CSH scientist Samuel Martin-Gutierrez gives this talk at the 8th International Conference on Computational Social Science (IC2S2) which takes place from July 19–22, 2022 in Chicago.
Time: 2:30–4 pm Central Standard Time
Mounting evidence suggests that publications and citations of scholars in the STEM fields (Science, Technology, Engineering and Mathematics) suffer from gender biases. In this paper, we study the physics community, a core STEM field in which women are still largely under-represented and where these gender disparities persist.
To reveal such inequalities, we compare the citations received by papers led by men and women that cover the same topics in a comparable way. To do that, we devise a robust statistical measure of similarity between publications that enables us to detect pairs of similar papers.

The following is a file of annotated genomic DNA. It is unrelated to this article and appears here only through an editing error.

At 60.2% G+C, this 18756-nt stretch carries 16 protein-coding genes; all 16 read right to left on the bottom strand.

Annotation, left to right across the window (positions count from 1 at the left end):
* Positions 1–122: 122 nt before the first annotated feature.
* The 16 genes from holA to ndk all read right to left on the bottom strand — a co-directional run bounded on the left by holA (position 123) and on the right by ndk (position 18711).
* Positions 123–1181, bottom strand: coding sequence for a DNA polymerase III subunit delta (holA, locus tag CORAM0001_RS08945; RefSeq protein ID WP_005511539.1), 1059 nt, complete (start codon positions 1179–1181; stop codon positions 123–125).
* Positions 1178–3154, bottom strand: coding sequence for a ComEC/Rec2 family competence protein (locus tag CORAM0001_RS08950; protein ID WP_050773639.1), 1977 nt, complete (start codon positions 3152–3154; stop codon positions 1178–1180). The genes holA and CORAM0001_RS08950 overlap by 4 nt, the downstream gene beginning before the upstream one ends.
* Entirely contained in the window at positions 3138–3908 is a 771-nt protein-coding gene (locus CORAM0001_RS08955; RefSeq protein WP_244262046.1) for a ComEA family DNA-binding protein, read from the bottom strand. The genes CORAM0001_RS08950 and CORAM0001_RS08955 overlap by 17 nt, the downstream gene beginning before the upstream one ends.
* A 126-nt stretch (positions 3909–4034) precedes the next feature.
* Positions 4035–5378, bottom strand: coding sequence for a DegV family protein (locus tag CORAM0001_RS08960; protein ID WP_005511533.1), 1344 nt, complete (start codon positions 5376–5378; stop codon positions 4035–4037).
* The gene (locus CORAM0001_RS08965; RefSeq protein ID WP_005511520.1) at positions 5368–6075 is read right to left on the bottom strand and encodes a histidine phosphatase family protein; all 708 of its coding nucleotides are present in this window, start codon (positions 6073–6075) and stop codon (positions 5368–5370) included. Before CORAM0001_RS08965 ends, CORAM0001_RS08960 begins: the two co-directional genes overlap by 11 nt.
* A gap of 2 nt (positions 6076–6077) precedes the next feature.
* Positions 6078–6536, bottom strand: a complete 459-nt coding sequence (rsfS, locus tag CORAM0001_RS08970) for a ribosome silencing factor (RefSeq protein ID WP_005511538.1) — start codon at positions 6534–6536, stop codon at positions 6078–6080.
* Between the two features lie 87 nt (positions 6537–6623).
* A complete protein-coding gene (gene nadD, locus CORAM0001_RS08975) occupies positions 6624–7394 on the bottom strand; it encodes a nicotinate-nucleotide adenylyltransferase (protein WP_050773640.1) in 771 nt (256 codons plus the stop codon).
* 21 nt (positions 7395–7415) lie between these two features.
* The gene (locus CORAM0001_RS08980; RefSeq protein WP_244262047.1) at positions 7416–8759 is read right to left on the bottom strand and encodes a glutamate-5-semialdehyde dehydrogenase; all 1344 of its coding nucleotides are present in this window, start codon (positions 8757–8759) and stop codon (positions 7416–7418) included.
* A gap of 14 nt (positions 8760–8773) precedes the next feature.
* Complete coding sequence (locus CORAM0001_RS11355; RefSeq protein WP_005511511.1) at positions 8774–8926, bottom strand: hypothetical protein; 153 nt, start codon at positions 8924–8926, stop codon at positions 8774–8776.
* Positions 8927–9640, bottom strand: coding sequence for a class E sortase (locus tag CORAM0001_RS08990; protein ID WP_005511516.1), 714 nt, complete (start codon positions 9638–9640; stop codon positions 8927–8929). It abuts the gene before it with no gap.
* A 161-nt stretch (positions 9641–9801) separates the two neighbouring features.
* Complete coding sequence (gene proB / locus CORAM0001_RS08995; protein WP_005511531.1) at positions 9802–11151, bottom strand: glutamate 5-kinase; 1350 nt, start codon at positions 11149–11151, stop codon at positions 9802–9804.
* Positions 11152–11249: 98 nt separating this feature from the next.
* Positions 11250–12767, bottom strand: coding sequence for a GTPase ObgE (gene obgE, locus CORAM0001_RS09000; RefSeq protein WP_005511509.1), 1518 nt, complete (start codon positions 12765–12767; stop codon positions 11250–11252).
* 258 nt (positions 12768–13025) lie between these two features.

Our analyses indicate that papers written by women tend to have lower visibility in the citation network, a phenomenon that is significantly influenced by the temporal aspects of scientific production. From an individual perspective, within similar pairs of papers, the author that publishes first tends to obtain more citations. When we control for date of publication, the gender disparity decreases ostensibly.
From the group perspective, men have cumulative historical advantages due to women joining the field considerably later and with slower rate. Therefore, the first-mover advantage plays a crucial role in the emergence of gender disparities in the physics community.